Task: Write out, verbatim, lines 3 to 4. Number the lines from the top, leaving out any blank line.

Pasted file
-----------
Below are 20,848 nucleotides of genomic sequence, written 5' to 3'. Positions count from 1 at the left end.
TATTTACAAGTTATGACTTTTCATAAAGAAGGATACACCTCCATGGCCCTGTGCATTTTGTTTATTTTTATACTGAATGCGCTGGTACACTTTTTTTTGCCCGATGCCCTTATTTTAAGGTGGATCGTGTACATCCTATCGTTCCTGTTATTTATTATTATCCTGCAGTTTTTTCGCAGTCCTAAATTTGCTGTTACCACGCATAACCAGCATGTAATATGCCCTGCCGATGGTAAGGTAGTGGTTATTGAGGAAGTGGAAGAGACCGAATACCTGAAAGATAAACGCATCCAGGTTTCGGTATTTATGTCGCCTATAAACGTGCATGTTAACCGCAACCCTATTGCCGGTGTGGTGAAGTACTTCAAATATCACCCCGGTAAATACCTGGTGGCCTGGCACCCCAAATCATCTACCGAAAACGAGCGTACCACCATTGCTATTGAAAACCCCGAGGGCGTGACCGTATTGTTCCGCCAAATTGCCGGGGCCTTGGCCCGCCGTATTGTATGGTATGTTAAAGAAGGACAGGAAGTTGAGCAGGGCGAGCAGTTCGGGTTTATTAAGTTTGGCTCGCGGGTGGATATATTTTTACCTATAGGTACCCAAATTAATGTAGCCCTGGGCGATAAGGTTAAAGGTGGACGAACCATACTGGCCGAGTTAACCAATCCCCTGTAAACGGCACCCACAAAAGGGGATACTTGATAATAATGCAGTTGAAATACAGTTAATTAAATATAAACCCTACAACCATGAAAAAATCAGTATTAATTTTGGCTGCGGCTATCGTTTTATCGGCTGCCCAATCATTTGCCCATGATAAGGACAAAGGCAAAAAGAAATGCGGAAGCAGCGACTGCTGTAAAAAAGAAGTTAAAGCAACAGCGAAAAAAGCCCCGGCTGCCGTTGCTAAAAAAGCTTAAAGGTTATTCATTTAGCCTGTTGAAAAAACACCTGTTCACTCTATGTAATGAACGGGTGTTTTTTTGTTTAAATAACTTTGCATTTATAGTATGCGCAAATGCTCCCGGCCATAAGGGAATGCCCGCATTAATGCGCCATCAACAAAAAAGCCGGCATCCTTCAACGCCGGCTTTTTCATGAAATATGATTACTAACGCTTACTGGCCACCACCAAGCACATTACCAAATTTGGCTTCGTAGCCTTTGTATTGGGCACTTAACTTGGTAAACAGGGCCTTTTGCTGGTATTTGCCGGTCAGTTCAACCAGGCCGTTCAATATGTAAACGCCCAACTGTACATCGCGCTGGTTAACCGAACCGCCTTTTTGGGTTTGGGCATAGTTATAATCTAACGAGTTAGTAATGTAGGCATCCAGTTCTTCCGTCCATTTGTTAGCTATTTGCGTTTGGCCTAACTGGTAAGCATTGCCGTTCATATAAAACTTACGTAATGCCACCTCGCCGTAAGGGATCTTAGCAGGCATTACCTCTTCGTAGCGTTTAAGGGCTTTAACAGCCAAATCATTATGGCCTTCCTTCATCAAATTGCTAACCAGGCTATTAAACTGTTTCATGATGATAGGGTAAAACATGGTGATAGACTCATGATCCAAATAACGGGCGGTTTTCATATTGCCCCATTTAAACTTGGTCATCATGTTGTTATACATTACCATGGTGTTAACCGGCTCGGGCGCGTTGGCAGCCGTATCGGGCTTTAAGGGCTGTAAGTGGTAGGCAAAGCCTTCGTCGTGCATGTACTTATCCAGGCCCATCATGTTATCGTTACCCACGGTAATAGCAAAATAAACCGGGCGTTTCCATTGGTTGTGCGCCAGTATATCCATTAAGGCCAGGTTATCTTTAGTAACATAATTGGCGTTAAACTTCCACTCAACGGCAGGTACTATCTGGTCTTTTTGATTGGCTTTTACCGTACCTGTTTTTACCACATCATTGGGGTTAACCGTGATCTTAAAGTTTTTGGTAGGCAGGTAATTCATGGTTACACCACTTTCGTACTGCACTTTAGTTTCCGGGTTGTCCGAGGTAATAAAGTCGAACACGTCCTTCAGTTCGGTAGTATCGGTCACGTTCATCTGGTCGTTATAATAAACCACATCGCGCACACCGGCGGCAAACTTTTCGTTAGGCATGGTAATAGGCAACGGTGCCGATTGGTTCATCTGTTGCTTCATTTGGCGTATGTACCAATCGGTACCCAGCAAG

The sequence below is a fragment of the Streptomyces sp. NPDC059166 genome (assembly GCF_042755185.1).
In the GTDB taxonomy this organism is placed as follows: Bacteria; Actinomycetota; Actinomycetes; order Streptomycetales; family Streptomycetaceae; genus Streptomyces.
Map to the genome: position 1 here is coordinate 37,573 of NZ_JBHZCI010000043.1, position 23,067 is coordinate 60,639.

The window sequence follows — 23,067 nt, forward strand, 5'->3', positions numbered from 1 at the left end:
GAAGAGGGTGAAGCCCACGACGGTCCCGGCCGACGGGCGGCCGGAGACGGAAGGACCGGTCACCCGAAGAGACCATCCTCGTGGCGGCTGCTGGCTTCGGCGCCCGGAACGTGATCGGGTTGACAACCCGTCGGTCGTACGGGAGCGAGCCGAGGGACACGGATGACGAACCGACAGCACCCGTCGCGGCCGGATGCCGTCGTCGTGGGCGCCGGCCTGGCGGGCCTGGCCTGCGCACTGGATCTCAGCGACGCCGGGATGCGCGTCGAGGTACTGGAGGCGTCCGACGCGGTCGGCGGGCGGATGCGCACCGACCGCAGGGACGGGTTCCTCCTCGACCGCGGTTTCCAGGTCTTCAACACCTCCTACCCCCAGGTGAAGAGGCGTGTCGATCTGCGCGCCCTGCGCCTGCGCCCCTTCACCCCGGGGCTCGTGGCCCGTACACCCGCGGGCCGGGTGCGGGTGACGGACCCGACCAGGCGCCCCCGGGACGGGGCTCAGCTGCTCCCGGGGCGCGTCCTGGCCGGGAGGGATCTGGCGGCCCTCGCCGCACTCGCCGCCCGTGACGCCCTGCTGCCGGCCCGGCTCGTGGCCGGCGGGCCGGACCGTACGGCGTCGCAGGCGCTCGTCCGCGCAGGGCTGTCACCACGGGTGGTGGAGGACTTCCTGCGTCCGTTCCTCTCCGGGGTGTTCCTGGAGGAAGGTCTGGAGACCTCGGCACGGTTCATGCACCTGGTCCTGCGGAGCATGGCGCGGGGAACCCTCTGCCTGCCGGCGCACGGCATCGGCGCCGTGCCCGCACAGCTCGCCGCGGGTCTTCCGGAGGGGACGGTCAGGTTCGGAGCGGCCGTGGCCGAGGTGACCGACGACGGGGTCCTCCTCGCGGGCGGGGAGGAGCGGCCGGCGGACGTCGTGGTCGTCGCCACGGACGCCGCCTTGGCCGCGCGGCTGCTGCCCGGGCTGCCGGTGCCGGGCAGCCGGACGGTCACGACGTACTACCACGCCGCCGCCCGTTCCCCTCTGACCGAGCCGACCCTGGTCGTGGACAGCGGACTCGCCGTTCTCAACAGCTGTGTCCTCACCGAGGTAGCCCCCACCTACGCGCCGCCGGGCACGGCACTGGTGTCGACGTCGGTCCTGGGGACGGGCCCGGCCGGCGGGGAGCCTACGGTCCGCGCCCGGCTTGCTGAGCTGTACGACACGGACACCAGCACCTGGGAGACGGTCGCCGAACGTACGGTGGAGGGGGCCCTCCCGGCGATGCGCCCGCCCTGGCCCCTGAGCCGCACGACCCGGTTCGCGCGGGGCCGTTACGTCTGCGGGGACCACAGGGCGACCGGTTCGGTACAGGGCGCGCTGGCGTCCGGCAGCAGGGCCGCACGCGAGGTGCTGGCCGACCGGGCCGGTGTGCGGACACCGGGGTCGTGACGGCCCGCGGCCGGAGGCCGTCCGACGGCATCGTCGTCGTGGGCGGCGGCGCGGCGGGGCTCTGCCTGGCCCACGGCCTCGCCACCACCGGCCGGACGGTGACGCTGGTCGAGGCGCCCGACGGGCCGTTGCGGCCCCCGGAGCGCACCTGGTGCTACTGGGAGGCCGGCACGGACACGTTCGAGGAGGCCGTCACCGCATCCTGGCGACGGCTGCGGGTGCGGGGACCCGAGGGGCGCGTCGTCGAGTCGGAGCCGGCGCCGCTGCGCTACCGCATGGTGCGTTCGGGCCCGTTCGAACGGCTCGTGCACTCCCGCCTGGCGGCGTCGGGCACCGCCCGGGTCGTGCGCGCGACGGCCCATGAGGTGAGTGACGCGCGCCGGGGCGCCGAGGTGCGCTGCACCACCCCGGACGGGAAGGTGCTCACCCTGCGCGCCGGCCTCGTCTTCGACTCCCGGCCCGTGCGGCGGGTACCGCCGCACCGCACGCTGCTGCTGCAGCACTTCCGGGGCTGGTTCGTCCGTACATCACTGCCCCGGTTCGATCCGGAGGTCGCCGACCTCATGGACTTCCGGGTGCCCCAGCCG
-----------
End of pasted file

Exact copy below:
The sequence below is a fragment of the Streptomyces sp. NPDC059166 genome (assembly GCF_042755185.1).
In the GTDB taxonomy this organism is placed as follows: Bacteria; Actinomycetota; Actinomycetes; order Streptomycetales; family Streptomycetaceae; genus Streptomyces.